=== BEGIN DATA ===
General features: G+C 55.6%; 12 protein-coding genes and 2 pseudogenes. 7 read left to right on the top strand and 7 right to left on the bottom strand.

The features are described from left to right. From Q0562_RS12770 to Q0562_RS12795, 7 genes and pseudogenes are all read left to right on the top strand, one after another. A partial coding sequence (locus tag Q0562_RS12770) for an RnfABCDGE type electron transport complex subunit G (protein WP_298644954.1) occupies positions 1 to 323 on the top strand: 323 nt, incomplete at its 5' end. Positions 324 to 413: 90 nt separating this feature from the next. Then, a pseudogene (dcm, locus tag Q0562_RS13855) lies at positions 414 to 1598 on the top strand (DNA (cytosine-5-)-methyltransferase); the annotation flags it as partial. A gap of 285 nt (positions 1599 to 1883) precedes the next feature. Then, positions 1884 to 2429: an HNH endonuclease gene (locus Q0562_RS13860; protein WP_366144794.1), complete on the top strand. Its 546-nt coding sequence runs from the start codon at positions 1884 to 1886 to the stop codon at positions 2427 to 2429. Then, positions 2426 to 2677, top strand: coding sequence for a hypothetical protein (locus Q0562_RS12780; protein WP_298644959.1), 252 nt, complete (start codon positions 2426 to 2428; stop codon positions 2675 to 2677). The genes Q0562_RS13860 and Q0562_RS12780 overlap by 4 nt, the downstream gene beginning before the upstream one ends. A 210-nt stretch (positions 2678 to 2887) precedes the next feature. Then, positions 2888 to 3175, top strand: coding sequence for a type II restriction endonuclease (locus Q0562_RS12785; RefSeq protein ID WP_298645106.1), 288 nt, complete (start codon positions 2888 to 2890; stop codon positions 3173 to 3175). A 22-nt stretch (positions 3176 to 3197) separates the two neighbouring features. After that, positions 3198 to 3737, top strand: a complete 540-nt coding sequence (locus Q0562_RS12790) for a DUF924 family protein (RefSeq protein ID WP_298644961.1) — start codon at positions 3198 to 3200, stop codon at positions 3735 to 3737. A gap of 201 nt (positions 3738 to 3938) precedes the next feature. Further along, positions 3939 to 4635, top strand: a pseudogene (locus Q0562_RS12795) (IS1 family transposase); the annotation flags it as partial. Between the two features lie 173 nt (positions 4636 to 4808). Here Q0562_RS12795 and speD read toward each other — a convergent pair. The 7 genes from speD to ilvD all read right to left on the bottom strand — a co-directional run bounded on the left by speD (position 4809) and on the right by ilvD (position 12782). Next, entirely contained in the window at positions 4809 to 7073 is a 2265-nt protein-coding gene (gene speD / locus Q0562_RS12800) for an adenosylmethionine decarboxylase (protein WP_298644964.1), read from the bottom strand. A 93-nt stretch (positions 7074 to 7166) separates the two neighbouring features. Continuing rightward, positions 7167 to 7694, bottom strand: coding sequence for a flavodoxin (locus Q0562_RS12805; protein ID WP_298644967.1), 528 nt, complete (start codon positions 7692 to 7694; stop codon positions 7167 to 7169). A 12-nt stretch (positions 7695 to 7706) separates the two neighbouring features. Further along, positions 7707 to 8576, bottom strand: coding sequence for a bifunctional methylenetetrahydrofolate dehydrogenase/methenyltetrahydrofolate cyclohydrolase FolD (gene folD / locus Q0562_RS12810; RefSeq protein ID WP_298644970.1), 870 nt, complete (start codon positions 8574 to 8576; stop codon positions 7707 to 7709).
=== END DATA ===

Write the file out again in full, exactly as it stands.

General features: G+C 55.6%; 12 protein-coding genes and 2 pseudogenes. 7 read left to right on the top strand and 7 right to left on the bottom strand.

The features are described from left to right. From Q0562_RS12770 to Q0562_RS12795, 7 genes and pseudogenes are all read left to right on the top strand, one after another. A partial coding sequence (locus tag Q0562_RS12770) for an RnfABCDGE type electron transport complex subunit G (protein WP_298644954.1) occupies positions 1 to 323 on the top strand: 323 nt, incomplete at its 5' end. Positions 324 to 413: 90 nt separating this feature from the next. Then, a pseudogene (dcm, locus tag Q0562_RS13855) lies at positions 414 to 1598 on the top strand (DNA (cytosine-5-)-methyltransferase); the annotation flags it as partial. A gap of 285 nt (positions 1599 to 1883) precedes the next feature. Then, positions 1884 to 2429: an HNH endonuclease gene (locus Q0562_RS13860; protein WP_366144794.1), complete on the top strand. Its 546-nt coding sequence runs from the start codon at positions 1884 to 1886 to the stop codon at positions 2427 to 2429. Then, positions 2426 to 2677, top strand: coding sequence for a hypothetical protein (locus Q0562_RS12780; protein WP_298644959.1), 252 nt, complete (start codon positions 2426 to 2428; stop codon positions 2675 to 2677). The genes Q0562_RS13860 and Q0562_RS12780 overlap by 4 nt, the downstream gene beginning before the upstream one ends. A 210-nt stretch (positions 2678 to 2887) precedes the next feature. Then, positions 2888 to 3175, top strand: coding sequence for a type II restriction endonuclease (locus Q0562_RS12785; RefSeq protein ID WP_298645106.1), 288 nt, complete (start codon positions 2888 to 2890; stop codon positions 3173 to 3175). A 22-nt stretch (positions 3176 to 3197) separates the two neighbouring features. After that, positions 3198 to 3737, top strand: a complete 540-nt coding sequence (locus Q0562_RS12790) for a DUF924 family protein (RefSeq protein ID WP_298644961.1) — start codon at positions 3198 to 3200, stop codon at positions 3735 to 3737. A gap of 201 nt (positions 3738 to 3938) precedes the next feature. Further along, positions 3939 to 4635, top strand: a pseudogene (locus Q0562_RS12795) (IS1 family transposase); the annotation flags it as partial. Between the two features lie 173 nt (positions 4636 to 4808). Here Q0562_RS12795 and speD read toward each other — a convergent pair. The 7 genes from speD to ilvD all read right to left on the bottom strand — a co-directional run bounded on the left by speD (position 4809) and on the right by ilvD (position 12782). Next, entirely contained in the window at positions 4809 to 7073 is a 2265-nt protein-coding gene (gene speD / locus Q0562_RS12800) for an adenosylmethionine decarboxylase (protein WP_298644964.1), read from the bottom strand. A 93-nt stretch (positions 7074 to 7166) separates the two neighbouring features. Continuing rightward, positions 7167 to 7694, bottom strand: coding sequence for a flavodoxin (locus Q0562_RS12805; protein ID WP_298644967.1), 528 nt, complete (start codon positions 7692 to 7694; stop codon positions 7167 to 7169). A 12-nt stretch (positions 7695 to 7706) separates the two neighbouring features. Further along, positions 7707 to 8576, bottom strand: coding sequence for a bifunctional methylenetetrahydrofolate dehydrogenase/methenyltetrahydrofolate cyclohydrolase FolD (gene folD / locus Q0562_RS12810; RefSeq protein ID WP_298644970.1), 870 nt, complete (start codon positions 8574 to 8576; stop codon positions 7707 to 7709).